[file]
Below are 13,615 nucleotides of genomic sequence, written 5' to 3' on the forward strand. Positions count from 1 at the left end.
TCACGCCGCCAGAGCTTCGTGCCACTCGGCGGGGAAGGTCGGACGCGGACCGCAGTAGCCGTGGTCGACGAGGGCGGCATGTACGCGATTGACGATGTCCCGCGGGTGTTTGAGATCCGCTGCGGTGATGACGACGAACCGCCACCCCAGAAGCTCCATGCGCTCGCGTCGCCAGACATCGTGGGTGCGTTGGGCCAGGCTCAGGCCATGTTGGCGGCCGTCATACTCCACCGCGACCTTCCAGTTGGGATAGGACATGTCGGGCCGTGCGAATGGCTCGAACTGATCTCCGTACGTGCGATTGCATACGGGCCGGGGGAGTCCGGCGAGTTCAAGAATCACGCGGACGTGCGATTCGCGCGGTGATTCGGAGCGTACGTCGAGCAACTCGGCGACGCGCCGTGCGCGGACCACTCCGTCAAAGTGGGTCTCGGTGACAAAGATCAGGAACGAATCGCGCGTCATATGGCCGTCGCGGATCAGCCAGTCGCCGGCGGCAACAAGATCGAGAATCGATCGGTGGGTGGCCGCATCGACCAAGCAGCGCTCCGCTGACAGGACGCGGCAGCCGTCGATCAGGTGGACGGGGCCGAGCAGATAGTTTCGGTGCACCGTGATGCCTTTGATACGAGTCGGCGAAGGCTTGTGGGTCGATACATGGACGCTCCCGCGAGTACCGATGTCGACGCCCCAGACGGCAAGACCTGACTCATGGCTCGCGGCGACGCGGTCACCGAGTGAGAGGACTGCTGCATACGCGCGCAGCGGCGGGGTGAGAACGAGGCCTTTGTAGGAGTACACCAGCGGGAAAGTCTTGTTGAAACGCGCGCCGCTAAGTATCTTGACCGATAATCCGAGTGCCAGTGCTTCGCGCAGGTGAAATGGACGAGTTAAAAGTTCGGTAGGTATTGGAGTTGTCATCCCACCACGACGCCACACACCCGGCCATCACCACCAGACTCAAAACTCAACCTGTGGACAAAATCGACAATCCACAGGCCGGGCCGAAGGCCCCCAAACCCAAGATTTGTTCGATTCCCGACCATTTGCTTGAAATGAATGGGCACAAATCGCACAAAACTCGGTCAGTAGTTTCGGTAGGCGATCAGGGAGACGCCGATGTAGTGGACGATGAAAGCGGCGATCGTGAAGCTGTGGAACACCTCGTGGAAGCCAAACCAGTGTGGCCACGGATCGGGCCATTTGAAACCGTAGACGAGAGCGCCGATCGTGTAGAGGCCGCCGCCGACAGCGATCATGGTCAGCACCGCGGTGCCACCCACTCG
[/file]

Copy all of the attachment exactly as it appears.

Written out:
Below are 13,615 nucleotides of genomic sequence, written 5' to 3' on the forward strand. Positions count from 1 at the left end.
TCACGCCGCCAGAGCTTCGTGCCACTCGGCGGGGAAGGTCGGACGCGGACCGCAGTAGCCGTGGTCGACGAGGGCGGCATGTACGCGATTGACGATGTCCCGCGGGTGTTTGAGATCCGCTGCGGTGATGACGACGAACCGCCACCCCAGAAGCTCCATGCGCTCGCGTCGCCAGACATCGTGGGTGCGTTGGGCCAGGCTCAGGCCATGTTGGCGGCCGTCATACTCCACCGCGACCTTCCAGTTGGGATAGGACATGTCGGGCCGTGCGAATGGCTCGAACTGATCTCCGTACGTGCGATTGCATACGGGCCGGGGGAGTCCGGCGAGTTCAAGAATCACGCGGACGTGCGATTCGCGCGGTGATTCGGAGCGTACGTCGAGCAACTCGGCGACGCGCCGTGCGCGGACCACTCCGTCAAAGTGGGTCTCGGTGACAAAGATCAGGAACGAATCGCGCGTCATATGGCCGTCGCGGATCAGCCAGTCGCCGGCGGCAACAAGATCGAGAATCGATCGGTGGGTGGCCGCATCGACCAAGCAGCGCTCCGCTGACAGGACGCGGCAGCCGTCGATCAGGTGGACGGGGCCGAGCAGATAGTTTCGGTGCACCGTGATGCCTTTGATACGAGTCGGCGAAGGCTTGTGGGTCGATACATGGACGCTCCCGCGAGTACCGATGTCGACGCCCCAGACGGCAAGACCTGACTCATGGCTCGCGGCGACGCGGTCACCGAGTGAGAGGACTGCTGCATACGCGCGCAGCGGCGGGGTGAGAACGAGGCCTTTGTAGGAGTACACCAGCGGGAAAGTCTTGTTGAAACGCGCGCCGCTAAGTATCTTGACCGATAATCCGAGTGCCAGTGCTTCGCGCAGGTGAAATGGACGAGTTAAAAGTTCGGTAGGTATTGGAGTTGTCATCCCACCACGACGCCACACACCCGGCCATCACCACCAGACTCAAAACTCAACCTGTGGACAAAATCGACAATCCACAGGCCGGGCCGAAGGCCCCCAAACCCAAGATTTGTTCGATTCCCGACCATTTGCTTGAAATGAATGGGCACAAATCGCACAAAACTCGGTCAGTAGTTTCGGTAGGCGATCAGGGAGACGCCGATGTAGTGGACGATGAAAGCGGCGATCGTGAAGCTGTGGAACACCTCGTGGAAGCCAAACCAGTGTGGCCACGGATCGGGCCATTTGAAACCGTAGACGAGAGCGCCGATCGTGTAGAGGCCGCCGCCGACAGCGATCATGGTCAGCACCGCGGTGCCACCCACTCG